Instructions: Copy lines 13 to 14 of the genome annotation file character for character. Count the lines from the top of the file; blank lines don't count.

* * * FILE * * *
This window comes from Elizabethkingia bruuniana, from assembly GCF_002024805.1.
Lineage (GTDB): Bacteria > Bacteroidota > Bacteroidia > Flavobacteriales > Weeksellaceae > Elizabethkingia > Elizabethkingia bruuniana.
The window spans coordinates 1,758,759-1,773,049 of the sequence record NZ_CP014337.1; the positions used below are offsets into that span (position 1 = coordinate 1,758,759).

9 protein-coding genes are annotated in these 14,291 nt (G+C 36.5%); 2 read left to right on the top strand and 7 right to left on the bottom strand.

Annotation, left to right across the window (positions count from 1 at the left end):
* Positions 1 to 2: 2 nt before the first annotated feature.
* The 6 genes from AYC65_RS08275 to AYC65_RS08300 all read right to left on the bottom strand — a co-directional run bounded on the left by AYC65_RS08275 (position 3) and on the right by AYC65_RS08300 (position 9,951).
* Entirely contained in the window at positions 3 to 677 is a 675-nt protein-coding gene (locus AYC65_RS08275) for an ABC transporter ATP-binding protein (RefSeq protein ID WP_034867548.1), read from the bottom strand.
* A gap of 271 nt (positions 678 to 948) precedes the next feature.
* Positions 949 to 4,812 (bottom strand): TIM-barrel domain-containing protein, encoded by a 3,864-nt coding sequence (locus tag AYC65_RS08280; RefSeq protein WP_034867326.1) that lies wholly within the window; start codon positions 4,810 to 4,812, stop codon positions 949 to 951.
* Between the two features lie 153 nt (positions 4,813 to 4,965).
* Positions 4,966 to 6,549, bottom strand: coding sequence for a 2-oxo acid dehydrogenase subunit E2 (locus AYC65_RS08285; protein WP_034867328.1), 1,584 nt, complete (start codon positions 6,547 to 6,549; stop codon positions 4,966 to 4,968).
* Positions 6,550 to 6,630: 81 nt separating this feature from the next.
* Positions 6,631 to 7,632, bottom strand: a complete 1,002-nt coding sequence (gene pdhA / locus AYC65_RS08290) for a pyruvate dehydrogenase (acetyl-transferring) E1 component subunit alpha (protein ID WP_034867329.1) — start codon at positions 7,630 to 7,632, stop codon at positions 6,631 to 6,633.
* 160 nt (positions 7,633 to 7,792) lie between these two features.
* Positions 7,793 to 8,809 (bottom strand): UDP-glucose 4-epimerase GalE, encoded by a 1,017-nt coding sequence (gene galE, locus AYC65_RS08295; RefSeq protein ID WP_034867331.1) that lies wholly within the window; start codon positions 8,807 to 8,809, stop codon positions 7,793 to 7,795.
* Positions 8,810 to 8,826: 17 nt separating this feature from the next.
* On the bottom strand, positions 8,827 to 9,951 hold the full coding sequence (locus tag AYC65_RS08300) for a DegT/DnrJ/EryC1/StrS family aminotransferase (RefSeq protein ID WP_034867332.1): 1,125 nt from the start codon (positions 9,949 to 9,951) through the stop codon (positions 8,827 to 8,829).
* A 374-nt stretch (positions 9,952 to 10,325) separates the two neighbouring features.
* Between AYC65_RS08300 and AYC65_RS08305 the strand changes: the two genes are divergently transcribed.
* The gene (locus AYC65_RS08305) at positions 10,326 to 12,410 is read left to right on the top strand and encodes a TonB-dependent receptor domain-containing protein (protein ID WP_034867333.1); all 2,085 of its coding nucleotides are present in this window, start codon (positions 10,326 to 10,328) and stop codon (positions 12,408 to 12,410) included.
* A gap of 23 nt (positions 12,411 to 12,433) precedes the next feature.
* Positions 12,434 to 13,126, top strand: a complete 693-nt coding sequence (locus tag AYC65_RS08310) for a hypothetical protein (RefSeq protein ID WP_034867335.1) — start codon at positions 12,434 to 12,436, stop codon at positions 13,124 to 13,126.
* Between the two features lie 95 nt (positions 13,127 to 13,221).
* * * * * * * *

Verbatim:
* Positions 6,550 to 6,630: 81 nt separating this feature from the next.
* Positions 6,631 to 7,632, bottom strand: a complete 1,002-nt coding sequence (gene pdhA / locus AYC65_RS08290) for a pyruvate dehydrogenase (acetyl-transferring) E1 component subunit alpha (protein ID WP_034867329.1) — start codon at positions 7,630 to 7,632, stop codon at positions 6,631 to 6,633.